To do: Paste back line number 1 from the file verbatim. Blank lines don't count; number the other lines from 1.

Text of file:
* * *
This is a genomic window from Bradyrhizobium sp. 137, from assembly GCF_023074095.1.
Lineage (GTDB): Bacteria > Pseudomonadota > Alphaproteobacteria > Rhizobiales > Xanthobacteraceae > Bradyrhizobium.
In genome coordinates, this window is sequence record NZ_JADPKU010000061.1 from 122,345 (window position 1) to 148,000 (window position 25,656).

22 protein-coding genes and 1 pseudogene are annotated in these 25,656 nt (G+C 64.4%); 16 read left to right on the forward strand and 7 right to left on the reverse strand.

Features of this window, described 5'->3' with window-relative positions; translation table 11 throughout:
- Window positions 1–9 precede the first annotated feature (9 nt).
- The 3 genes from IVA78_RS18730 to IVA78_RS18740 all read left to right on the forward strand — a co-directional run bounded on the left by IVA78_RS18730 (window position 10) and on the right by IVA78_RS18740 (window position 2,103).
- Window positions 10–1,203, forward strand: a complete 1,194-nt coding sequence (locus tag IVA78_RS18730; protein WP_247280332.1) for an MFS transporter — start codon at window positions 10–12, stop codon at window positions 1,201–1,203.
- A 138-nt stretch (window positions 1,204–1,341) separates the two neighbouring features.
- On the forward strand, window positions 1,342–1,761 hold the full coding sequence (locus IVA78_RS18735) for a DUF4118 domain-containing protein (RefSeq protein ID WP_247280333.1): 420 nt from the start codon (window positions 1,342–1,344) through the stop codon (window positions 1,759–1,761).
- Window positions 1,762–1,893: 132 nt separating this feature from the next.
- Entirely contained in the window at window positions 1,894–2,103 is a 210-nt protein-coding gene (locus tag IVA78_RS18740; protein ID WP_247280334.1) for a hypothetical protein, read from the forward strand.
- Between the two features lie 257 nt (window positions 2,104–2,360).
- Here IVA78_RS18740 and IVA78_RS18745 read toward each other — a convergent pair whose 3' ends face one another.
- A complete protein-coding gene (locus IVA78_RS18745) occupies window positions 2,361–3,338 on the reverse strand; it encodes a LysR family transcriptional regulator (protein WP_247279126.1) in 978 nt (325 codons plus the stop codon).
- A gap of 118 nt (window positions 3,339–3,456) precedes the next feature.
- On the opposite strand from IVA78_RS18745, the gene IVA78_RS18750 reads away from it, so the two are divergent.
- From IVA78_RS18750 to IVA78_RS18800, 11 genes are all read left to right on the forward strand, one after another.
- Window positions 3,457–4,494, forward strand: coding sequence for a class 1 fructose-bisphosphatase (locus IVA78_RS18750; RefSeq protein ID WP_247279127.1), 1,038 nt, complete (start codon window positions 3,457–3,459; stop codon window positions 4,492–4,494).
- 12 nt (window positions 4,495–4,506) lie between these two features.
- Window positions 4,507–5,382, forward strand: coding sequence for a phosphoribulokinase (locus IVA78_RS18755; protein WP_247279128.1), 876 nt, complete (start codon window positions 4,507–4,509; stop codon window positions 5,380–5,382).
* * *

This is a genomic window from Bradyrhizobium sp. 137, from assembly GCF_023074095.1.